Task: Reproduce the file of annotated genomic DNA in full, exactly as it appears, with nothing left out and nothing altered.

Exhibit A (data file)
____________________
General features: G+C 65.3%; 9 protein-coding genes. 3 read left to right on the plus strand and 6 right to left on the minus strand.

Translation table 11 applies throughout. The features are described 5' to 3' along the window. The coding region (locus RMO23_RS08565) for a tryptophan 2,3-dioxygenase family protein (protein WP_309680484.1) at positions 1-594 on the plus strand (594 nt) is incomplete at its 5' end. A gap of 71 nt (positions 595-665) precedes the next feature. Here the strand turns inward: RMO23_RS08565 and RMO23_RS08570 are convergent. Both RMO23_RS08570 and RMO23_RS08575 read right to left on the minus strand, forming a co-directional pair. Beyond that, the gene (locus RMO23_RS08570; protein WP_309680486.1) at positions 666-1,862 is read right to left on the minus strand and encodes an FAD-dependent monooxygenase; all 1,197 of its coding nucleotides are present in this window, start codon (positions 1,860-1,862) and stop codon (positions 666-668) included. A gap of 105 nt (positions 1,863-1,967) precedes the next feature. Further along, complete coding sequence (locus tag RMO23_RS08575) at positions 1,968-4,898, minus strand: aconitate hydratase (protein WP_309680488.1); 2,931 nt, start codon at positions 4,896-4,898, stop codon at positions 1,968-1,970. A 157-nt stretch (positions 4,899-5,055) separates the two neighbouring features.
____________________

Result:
General features: G+C 65.3%; 9 protein-coding genes. 3 read left to right on the plus strand and 6 right to left on the minus strand.

Translation table 11 applies throughout. The features are described 5' to 3' along the window. The coding region (locus RMO23_RS08565) for a tryptophan 2,3-dioxygenase family protein (protein WP_309680484.1) at positions 1-594 on the plus strand (594 nt) is incomplete at its 5' end. A gap of 71 nt (positions 595-665) precedes the next feature. Here the strand turns inward: RMO23_RS08565 and RMO23_RS08570 are convergent. Both RMO23_RS08570 and RMO23_RS08575 read right to left on the minus strand, forming a co-directional pair. Beyond that, the gene (locus RMO23_RS08570; protein WP_309680486.1) at positions 666-1,862 is read right to left on the minus strand and encodes an FAD-dependent monooxygenase; all 1,197 of its coding nucleotides are present in this window, start codon (positions 1,860-1,862) and stop codon (positions 666-668) included. A gap of 105 nt (positions 1,863-1,967) precedes the next feature. Further along, complete coding sequence (locus tag RMO23_RS08575) at positions 1,968-4,898, minus strand: aconitate hydratase (protein WP_309680488.1); 2,931 nt, start codon at positions 4,896-4,898, stop codon at positions 1,968-1,970. A 157-nt stretch (positions 4,899-5,055) separates the two neighbouring features.